Financial squeeze awaits W.Pa. hospitals
By Alex Nixon
Published: Thursday, Oct. 24, 2013, 12:01 a.m.
Hospitals across Western Pennsylvania could be forced to scrap some medical services, lay off more workers and reduce investment in their facilities and technology as financial pressures grow because of payment cuts and declining patient volume, an industry group warned as it reported profit margins at area hospitals were dropping steeply.
Higher levels of insurance coverage under the Affordable Care Act may eventually ease the strain, experts said, but glitches in the Obama-care website and Pennsylvania's decision to forgo an expansion of Medicaid make it unclear when hospitals will see a boost.
“More people will have more coverage than in the past” under Obama-care, said Randall Ellis, a health economist at Boston University. “But there is uncertainty because many states are reluctant” to expand Medi-caid or set up their own insurance-shopping websites.
Medical centers would be loathe to cut their services, but most have trimmed administration costs to the bone, said Denis Lukes, vice president of financial services for the Hospital Council of Western Pennsylvania.
The council, an industry group representing most hospitals in 30 counties of Western Pennsylvania, said average operating margin at 58 Western Pennsylvania hospitals was 1.81 percent for the fiscal year ended June 30. That's less than half the average operating margin of 4.44 percent at the end of the previous year.
“Over a one-year period, that's really huge,” Lukes said.
“They're continually re-evaluating their expenses,” he said of hospital executives. “But they're finding fewer and fewer of those items that they can reduce.
“No one want to reduce clinical staff,” but they may be forced to, he said.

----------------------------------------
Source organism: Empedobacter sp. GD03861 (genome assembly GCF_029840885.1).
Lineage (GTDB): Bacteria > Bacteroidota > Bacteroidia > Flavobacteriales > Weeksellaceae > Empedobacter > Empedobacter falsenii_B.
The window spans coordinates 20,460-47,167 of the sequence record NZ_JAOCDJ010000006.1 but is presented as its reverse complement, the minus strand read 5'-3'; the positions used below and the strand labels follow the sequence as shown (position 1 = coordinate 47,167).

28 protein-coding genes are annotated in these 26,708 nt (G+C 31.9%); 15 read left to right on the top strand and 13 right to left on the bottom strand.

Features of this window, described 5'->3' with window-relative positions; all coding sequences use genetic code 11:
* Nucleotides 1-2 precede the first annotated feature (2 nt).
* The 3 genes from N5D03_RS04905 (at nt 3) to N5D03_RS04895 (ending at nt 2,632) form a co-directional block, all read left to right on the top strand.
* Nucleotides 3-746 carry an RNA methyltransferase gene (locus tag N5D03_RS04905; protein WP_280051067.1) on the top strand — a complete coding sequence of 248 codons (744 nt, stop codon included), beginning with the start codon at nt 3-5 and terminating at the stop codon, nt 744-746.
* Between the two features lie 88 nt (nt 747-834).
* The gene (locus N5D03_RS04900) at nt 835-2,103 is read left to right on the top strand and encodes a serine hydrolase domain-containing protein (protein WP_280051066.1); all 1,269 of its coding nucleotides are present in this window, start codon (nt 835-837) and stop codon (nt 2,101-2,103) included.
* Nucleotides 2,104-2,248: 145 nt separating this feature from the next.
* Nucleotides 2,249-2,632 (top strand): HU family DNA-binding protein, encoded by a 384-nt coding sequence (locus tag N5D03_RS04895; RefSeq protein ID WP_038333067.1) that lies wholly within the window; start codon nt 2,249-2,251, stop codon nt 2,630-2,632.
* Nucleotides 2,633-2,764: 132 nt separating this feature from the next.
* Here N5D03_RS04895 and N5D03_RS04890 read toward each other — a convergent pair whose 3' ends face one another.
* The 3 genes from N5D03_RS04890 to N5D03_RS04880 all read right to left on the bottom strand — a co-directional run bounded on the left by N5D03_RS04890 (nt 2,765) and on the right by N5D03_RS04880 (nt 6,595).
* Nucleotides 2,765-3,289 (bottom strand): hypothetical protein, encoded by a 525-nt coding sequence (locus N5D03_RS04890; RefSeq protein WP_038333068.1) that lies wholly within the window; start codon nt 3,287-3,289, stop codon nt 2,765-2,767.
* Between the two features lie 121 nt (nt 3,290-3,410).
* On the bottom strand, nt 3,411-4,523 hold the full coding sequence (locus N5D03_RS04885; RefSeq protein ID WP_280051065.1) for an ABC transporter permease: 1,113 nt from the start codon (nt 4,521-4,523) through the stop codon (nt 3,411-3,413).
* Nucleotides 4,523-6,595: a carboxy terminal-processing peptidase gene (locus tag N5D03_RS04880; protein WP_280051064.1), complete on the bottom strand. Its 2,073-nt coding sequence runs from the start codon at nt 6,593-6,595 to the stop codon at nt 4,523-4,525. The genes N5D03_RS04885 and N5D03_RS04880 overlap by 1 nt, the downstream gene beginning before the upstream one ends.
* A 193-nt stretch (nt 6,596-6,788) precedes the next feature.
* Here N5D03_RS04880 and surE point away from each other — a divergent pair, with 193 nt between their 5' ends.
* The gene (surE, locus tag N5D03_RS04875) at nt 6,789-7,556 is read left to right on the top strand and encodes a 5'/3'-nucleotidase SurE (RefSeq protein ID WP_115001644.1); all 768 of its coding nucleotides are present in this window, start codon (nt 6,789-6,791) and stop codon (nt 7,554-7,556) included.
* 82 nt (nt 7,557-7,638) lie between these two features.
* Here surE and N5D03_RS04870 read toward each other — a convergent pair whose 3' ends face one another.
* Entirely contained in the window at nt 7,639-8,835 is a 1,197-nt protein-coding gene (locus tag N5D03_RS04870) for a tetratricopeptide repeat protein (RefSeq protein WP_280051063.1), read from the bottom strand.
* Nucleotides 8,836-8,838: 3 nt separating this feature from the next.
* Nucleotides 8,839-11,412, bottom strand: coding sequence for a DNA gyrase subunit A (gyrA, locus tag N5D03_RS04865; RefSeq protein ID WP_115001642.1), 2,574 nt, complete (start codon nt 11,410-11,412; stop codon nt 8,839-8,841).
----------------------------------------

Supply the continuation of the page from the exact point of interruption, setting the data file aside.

Hospitals large and small across the region are feeling the pinch, but employment in one of the region's largest industries has not dropped — though growth has slowed.
Employment in hospitals, doctor offices and nursing homes accounted for 13.7 percent of the more than 1.1 million nonfarm jobs in August in the Pittsburgh region, according to state data. That was up slightly from 13.6 percent in August 2012, but flat compared with July 2013.
Hospitals across the region have taken actions to reduce costs, including cutting medical services, laying off workers and merging with other hospitals.
Uniontown Hospital in Fayette County said in August that it will ax its skilled nursing facility, psychiatric unit, rehab program and diabetes care center by the end of this year.
Several hospital systems in recent months have laid off administrative workers to reduce expenses, including UPMC, Allegheny Health Network, Washington Hospital and Excela Health.
And some smaller hospitals have agreed to be acquired by larger systems. Altoona Regional Health System was acquired by UPMC, and Sharon Regional Health System agreed to be bought by Community Health Systems, a large for-profit hospital company.
Operating margins were lower in the 2013 fiscal year, compared with the prior year, at five of seven hospital systems in the Pittsburgh area that report financial results.
UPMC, the largest hospital system in the region, had a margin of 1.4 percent in 2013, down from 3.6 percent the year before.
The former West Penn Allegheny Health System, which is now part of Highmark Inc.'s Allegheny Health Network, saw its negative margin drop further into the red.
Excela Health and Heritage Valley Health System, which have not reported results for the full 2013 fiscal year, swung from positive margins in 2012 to negative territory through the first nine months of the 2013 fiscal year. St. Clair Hospital's margin of 8 percent in 2012 declined to a still healthy 6 percent for 2013.
Washington Health and Butler Health had modest gains in operating margin for 2013.
More of the same is expected, Lukes said. Hospital payments are expected to continue dropping under Obamacare.
Michael Morrisey, a health economist at the University of Alabama's School of Public Health, said hospitals in urban areas, which tend to treat larger numbers of uninsured patients, face the biggest cuts in government funding.
“The argument being that they'll be getting coverage through Medicaid” to make up for the cuts, Morrisey said. “Except that 22 states have decided not to expand their Medicaid programs.”
Alex Nixon is a staff writer for Trib Total Media. He can be reached at 412-320-7928 or email@example.com.
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